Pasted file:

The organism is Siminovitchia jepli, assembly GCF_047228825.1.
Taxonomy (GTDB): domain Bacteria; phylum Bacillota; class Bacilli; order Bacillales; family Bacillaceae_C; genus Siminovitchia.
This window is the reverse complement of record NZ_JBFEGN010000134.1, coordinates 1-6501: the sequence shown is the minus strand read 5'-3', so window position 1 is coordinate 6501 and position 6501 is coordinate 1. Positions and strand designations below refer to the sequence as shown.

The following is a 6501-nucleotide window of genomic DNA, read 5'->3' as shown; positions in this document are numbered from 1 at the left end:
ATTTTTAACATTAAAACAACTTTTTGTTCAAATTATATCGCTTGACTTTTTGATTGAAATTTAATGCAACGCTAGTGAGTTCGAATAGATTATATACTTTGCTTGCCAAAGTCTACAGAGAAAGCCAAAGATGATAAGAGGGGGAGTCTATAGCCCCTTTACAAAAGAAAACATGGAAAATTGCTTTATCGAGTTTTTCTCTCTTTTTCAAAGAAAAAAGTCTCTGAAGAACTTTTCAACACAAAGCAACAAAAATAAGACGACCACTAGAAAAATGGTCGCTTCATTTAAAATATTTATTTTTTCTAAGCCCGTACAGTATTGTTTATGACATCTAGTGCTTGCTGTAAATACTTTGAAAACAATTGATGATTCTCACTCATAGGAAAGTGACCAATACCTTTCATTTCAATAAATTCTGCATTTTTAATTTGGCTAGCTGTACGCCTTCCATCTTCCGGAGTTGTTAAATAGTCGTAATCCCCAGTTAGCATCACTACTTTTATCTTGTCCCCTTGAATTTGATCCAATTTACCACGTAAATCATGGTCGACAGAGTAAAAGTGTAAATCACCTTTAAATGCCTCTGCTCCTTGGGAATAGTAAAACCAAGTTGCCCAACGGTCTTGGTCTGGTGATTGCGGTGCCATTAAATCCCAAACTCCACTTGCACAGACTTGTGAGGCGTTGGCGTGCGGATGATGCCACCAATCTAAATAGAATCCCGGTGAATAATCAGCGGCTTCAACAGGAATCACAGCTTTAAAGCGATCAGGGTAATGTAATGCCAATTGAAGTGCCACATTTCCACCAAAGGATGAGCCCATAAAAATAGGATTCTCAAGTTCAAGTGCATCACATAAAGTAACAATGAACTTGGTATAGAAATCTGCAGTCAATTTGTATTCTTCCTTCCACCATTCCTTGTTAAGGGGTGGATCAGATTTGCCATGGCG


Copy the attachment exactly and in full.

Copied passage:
The organism is Siminovitchia jepli, assembly GCF_047228825.1.
Taxonomy (GTDB): domain Bacteria; phylum Bacillota; class Bacilli; order Bacillales; family Bacillaceae_C; genus Siminovitchia.
This window is the reverse complement of record NZ_JBFEGN010000134.1, coordinates 1-6501: the sequence shown is the minus strand read 5'-3', so window position 1 is coordinate 6501 and position 6501 is coordinate 1. Positions and strand designations below refer to the sequence as shown.

The following is a 6501-nucleotide window of genomic DNA, read 5'->3' as shown; positions in this document are numbered from 1 at the left end:
ATTTTTAACATTAAAACAACTTTTTGTTCAAATTATATCGCTTGACTTTTTGATTGAAATTTAATGCAACGCTAGTGAGTTCGAATAGATTATATACTTTGCTTGCCAAAGTCTACAGAGAAAGCCAAAGATGATAAGAGGGGGAGTCTATAGCCCCTTTACAAAAGAAAACATGGAAAATTGCTTTATCGAGTTTTTCTCTCTTTTTCAAAGAAAAAAGTCTCTGAAGAACTTTTCAACACAAAGCAACAAAAATAAGACGACCACTAGAAAAATGGTCGCTTCATTTAAAATATTTATTTTTTCTAAGCCCGTACAGTATTGTTTATGACATCTAGTGCTTGCTGTAAATACTTTGAAAACAATTGATGATTCTCACTCATAGGAAAGTGACCAATACCTTTCATTTCAATAAATTCTGCATTTTTAATTTGGCTAGCTGTACGCCTTCCATCTTCCGGAGTTGTTAAATAGTCGTAATCCCCAGTTAGCATCACTACTTTTATCTTGTCCCCTTGAATTTGATCCAATTTACCACGTAAATCATGGTCGACAGAGTAAAAGTGTAAATCACCTTTAAATGCCTCTGCTCCTTGGGAATAGTAAAACCAAGTTGCCCAACGGTCTTGGTCTGGTGATTGCGGTGCCATTAAATCCCAAACTCCACTTGCACAGACTTGTGAGGCGTTGGCGTGCGGATGATGCCACCAATCTAAATAGAATCCCGGTGAATAATCAGCGGCTTCAACAGGAATCACAGCTTTAAAGCGATCAGGGTAATGTAATGCCAATTGAAGTGCCACATTTCCACCAAAGGATGAGCCCATAAAAATAGGATTCTCAAGTTCAAGTGCATCACATAAAGTAACAATGAACTTGGTATAGAAATCTGCAGTCAATTTGTATTCTTCCTTCCACCATTCCTTGTTAAGGGGTGGATCAGATTTGCCATGGCG